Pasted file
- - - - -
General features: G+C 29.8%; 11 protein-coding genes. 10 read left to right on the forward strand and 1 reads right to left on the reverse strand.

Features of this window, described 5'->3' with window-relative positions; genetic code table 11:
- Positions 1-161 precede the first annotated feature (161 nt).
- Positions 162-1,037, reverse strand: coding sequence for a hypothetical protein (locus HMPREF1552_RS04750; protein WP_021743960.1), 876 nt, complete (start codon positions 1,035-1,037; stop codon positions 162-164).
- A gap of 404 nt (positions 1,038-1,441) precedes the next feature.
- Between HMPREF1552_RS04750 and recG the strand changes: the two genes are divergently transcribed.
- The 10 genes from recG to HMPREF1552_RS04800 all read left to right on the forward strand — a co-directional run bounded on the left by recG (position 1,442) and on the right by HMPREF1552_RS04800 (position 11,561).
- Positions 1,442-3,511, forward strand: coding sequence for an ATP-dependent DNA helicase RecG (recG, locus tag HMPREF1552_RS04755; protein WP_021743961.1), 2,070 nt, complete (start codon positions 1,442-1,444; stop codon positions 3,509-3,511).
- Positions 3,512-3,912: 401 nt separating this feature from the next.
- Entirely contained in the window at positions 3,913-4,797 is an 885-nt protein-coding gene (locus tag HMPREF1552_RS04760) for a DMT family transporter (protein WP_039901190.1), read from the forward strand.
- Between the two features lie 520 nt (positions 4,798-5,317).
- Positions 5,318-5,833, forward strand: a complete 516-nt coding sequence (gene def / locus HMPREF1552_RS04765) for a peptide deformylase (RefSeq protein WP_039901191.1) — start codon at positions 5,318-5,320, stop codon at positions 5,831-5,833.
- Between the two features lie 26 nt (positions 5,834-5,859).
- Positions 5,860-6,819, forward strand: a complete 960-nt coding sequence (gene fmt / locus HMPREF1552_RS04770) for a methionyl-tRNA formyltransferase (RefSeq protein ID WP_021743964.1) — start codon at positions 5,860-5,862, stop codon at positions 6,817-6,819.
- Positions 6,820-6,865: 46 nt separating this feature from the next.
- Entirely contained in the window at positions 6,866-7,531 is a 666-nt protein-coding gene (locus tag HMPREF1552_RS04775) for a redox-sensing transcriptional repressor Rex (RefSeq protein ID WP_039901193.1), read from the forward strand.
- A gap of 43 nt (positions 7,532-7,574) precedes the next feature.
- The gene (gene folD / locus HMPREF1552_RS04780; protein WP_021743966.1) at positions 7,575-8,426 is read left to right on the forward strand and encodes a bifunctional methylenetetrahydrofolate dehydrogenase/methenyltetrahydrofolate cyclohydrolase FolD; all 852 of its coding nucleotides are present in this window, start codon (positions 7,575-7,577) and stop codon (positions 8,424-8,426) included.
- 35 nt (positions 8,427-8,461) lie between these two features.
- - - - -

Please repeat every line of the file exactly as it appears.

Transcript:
General features: G+C 29.8%; 11 protein-coding genes. 10 read left to right on the forward strand and 1 reads right to left on the reverse strand.

Features of this window, described 5'->3' with window-relative positions; genetic code table 11:
- Positions 1-161 precede the first annotated feature (161 nt).
- Positions 162-1,037, reverse strand: coding sequence for a hypothetical protein (locus HMPREF1552_RS04750; protein WP_021743960.1), 876 nt, complete (start codon positions 1,035-1,037; stop codon positions 162-164).
- A gap of 404 nt (positions 1,038-1,441) precedes the next feature.
- Between HMPREF1552_RS04750 and recG the strand changes: the two genes are divergently transcribed.
- The 10 genes from recG to HMPREF1552_RS04800 all read left to right on the forward strand — a co-directional run bounded on the left by recG (position 1,442) and on the right by HMPREF1552_RS04800 (position 11,561).
- Positions 1,442-3,511, forward strand: coding sequence for an ATP-dependent DNA helicase RecG (recG, locus tag HMPREF1552_RS04755; protein WP_021743961.1), 2,070 nt, complete (start codon positions 1,442-1,444; stop codon positions 3,509-3,511).
- Positions 3,512-3,912: 401 nt separating this feature from the next.
- Entirely contained in the window at positions 3,913-4,797 is an 885-nt protein-coding gene (locus tag HMPREF1552_RS04760) for a DMT family transporter (protein WP_039901190.1), read from the forward strand.
- Between the two features lie 520 nt (positions 4,798-5,317).
- Positions 5,318-5,833, forward strand: a complete 516-nt coding sequence (gene def / locus HMPREF1552_RS04765) for a peptide deformylase (RefSeq protein WP_039901191.1) — start codon at positions 5,318-5,320, stop codon at positions 5,831-5,833.
- Between the two features lie 26 nt (positions 5,834-5,859).
- Positions 5,860-6,819, forward strand: a complete 960-nt coding sequence (gene fmt / locus HMPREF1552_RS04770) for a methionyl-tRNA formyltransferase (RefSeq protein ID WP_021743964.1) — start codon at positions 5,860-5,862, stop codon at positions 6,817-6,819.
- Positions 6,820-6,865: 46 nt separating this feature from the next.
- Entirely contained in the window at positions 6,866-7,531 is a 666-nt protein-coding gene (locus tag HMPREF1552_RS04775) for a redox-sensing transcriptional repressor Rex (RefSeq protein ID WP_039901193.1), read from the forward strand.
- A gap of 43 nt (positions 7,532-7,574) precedes the next feature.
- The gene (gene folD / locus HMPREF1552_RS04780; protein WP_021743966.1) at positions 7,575-8,426 is read left to right on the forward strand and encodes a bifunctional methylenetetrahydrofolate dehydrogenase/methenyltetrahydrofolate cyclohydrolase FolD; all 852 of its coding nucleotides are present in this window, start codon (positions 7,575-7,577) and stop codon (positions 8,424-8,426) included.
- 35 nt (positions 8,427-8,461) lie between these two features.